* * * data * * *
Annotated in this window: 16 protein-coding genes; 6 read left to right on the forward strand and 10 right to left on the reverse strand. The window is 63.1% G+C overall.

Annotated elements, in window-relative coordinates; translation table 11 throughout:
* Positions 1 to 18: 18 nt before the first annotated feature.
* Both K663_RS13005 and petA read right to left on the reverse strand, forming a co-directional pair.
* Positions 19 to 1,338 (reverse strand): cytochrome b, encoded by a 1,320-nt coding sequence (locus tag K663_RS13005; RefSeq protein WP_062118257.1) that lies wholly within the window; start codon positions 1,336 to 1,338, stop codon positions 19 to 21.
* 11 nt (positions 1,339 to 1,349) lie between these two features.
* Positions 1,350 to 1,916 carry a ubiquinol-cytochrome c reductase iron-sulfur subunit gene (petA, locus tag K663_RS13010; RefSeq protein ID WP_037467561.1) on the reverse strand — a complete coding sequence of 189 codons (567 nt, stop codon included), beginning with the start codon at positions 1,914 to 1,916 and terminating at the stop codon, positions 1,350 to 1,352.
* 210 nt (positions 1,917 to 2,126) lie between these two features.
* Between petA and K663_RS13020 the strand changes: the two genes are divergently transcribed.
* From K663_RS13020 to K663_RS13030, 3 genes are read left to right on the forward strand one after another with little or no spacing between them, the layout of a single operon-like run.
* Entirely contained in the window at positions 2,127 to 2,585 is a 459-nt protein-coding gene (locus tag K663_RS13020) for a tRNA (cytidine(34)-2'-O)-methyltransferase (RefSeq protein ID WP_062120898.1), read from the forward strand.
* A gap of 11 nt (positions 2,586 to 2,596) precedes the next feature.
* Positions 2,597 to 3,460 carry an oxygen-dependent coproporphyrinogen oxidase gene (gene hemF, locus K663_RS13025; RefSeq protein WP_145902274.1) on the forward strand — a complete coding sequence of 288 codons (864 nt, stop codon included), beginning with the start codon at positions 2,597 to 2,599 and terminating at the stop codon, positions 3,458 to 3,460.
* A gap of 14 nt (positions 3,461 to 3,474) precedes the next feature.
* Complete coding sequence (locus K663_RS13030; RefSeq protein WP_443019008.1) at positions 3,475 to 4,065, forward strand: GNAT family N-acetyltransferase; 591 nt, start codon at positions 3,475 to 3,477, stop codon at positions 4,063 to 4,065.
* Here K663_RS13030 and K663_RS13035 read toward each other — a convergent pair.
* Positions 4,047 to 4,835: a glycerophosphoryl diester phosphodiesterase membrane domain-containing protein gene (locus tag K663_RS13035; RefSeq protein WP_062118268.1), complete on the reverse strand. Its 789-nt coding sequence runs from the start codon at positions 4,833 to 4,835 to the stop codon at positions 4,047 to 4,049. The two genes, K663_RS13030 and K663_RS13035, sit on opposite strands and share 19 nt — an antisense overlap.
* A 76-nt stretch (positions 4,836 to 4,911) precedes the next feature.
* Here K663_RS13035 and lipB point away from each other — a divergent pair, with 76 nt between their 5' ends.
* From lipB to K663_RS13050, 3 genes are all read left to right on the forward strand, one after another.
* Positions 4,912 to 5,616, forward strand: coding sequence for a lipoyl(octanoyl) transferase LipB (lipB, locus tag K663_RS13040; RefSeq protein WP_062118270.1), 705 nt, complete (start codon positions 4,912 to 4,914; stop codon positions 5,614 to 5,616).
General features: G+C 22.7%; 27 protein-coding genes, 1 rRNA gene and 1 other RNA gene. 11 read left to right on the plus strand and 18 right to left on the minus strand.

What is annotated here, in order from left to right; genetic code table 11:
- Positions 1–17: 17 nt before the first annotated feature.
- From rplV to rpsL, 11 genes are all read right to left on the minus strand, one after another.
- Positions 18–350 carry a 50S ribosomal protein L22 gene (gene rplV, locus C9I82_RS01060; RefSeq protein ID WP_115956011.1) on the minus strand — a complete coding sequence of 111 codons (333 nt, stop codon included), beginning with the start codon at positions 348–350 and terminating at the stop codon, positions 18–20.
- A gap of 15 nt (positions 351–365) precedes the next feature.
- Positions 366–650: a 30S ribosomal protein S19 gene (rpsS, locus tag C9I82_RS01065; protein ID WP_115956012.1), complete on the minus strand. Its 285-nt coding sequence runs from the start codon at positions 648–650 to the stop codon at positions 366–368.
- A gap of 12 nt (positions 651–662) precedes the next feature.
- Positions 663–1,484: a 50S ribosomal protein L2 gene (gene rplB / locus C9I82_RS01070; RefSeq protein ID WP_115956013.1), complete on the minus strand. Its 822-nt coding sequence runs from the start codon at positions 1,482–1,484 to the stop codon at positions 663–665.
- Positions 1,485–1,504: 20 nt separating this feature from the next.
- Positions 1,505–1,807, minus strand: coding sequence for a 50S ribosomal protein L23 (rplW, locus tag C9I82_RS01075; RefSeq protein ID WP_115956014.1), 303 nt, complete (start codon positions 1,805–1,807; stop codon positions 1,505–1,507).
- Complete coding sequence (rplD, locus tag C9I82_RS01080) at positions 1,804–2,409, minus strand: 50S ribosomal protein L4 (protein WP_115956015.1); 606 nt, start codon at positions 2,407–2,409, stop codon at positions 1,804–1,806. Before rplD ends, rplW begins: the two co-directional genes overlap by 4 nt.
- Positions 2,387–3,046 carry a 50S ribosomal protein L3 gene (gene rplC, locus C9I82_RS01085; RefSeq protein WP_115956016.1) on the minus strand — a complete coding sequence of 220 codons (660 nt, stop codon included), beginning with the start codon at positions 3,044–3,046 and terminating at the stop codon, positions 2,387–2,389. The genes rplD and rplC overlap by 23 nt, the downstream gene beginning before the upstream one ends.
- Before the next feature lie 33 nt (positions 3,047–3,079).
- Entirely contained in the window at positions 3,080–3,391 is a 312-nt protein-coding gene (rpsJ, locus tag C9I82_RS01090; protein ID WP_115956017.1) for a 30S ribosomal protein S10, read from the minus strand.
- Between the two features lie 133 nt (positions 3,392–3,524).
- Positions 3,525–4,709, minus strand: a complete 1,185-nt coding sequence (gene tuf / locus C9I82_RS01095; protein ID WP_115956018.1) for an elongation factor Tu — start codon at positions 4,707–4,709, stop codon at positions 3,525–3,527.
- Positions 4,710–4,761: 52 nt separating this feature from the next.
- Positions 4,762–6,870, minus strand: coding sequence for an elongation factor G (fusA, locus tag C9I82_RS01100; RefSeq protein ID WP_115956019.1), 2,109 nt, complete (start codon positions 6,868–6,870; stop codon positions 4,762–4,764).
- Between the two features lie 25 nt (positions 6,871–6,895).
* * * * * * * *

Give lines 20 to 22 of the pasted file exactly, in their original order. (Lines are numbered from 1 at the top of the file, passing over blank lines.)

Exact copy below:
* From lipB to K663_RS13050, 3 genes are all read left to right on the forward strand, one after another.
* Positions 4,912 to 5,616, forward strand: coding sequence for a lipoyl(octanoyl) transferase LipB (lipB, locus tag K663_RS13040; RefSeq protein WP_062118270.1), 705 nt, complete (start codon positions 4,912 to 4,914; stop codon positions 5,614 to 5,616).
General features: G+C 22.7%; 27 protein-coding genes, 1 rRNA gene and 1 other RNA gene. 11 read left to right on the plus strand and 18 right to left on the minus strand.